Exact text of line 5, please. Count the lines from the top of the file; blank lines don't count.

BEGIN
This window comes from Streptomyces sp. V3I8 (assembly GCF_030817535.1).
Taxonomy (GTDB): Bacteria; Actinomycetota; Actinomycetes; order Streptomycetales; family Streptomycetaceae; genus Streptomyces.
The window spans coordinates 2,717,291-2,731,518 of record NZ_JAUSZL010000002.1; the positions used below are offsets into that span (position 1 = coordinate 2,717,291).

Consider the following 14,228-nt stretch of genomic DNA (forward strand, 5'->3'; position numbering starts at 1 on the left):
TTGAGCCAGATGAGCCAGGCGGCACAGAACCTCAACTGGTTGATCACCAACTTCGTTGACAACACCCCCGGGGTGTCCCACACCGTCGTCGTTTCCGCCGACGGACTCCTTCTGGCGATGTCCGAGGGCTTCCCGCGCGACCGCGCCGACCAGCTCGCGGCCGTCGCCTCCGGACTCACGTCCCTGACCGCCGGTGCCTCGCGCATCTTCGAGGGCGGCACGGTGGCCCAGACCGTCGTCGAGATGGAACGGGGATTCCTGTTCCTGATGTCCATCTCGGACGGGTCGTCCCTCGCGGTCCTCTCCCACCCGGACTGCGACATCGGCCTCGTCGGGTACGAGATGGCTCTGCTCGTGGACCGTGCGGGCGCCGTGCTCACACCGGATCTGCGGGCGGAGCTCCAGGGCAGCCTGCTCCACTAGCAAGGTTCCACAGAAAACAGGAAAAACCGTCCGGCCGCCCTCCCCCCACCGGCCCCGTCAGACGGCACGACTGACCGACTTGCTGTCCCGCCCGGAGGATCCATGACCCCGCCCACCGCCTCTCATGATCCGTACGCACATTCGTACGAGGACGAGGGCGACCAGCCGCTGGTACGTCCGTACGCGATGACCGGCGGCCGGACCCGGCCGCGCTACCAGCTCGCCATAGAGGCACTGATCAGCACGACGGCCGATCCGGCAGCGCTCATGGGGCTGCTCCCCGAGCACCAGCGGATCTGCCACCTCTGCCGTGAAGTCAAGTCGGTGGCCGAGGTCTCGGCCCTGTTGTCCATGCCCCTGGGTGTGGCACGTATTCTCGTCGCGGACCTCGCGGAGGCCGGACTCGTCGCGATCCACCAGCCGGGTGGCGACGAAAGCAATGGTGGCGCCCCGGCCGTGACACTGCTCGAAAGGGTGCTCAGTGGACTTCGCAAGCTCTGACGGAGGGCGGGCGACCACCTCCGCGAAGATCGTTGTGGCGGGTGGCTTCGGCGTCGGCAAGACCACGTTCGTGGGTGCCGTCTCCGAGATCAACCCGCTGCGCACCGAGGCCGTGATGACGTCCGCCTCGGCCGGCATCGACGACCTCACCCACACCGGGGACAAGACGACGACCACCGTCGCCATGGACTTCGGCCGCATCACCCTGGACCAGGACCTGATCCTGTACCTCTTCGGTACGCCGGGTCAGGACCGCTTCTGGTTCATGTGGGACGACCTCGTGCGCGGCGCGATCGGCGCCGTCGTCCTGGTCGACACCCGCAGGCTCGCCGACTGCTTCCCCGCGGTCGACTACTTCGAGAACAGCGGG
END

TTGAGCCAGATGAGCCAGGCGGCACAGAACCTCAACTGGTTGATCACCAACTTCGTTGACAACACCCCCGGGGTGTCCCACACCGTCGTCGTTTCCGCCGACGGACTCCTTCTGGCGATGTCCGAGGGCTTCCCGCGCGACCGCGCCGACCAGCTCGCGGCCGTCGCCTCCGGACTCACGTCCCTGACCGCCGGTGCCTCGCGCATCTTCGAGGGCGGCACGGTGGCCCAGACCGTCGTCGAGATGGAACGGGGATTCCTGTTCCTGATGTCCATCTCGGACGGGTCGTCCCTCGCGGTCCTCTCCCACCCGGACTGCGACATCGGCCTCGTCGGGTACGAGATGGCTCTGCTCGTGGACCGTGCGGGCGCCGTGCTCACACCGGATCTGCGGGCGGAGCTCCAGGGCAGCCTGCTCCACTAGCAAGGTTCCACAGAAAACAGGAAAAACCGTCCGGCCGCCCTCCCCCCACCGGCCCCGTCAGACGGCACGACTGACCGACTTGCTGTCCCGCCCGGAGGATCCATGACCCCGCCCACCGCCTCTCATGATCCGTACGCACATTCGTACGAGGACGAGGGCGACCAGCCGCTGGTACGTCCGTACGCGATGACCGGCGGCCGGACCCGGCCGCGCTACCAGCTCGCCATAGAGGCACTGATCAGCACGACGGCCGATCCGGCAGCGCTCATGGGGCTGCTCCCCGAGCACCAGCGGATCTGCCACCTCTGCCGTGAAGTCAAGTCGGTGGCCGAGGTCTCGGCCCTGTTGTCCATGCCCCTGGGTGTGGCACGTATTCTCGTCGCGGACCTCGCGGAGGCCGGACTCGTCGCGATCCACCAGCCGGGTGGCGACGAAAGCAATGGTGGCGCCCCGGCCGTGACACTGCTCGAAAGGGTGCTCAGTGGACTTCGCAAGCTCTGACGGAGGGCGGGCGACCACCTCCGCGAAGATCGTTGTGGCGGGTGGCTTCGGCGTCGGCAAGACCACGTTCGTGGGTGCCGTCTCCGAGATCAACCCGCTGCGCACCGAGGCCGTGATGACGTCCGCCTCGGCCGGCATCGACGACCTCACCCACACCGGGGACAAGACGACGACCACCGTCGCCATGGACTTCGGCCGCATCACCCTGGACCAGGACCTGATCCTGTACCTCTTCGGTACGCCGGGTCAGGACCGCTTCTGGTTCATGTGGGACGACCTCGTGCGCGGCGCGATCGGCGCCGTCGTCCTGGTCGACACCCGCAGGCTCGCCGACTGCTTCCCCGCGGTCGACTACTTCGAGAACAGCGGG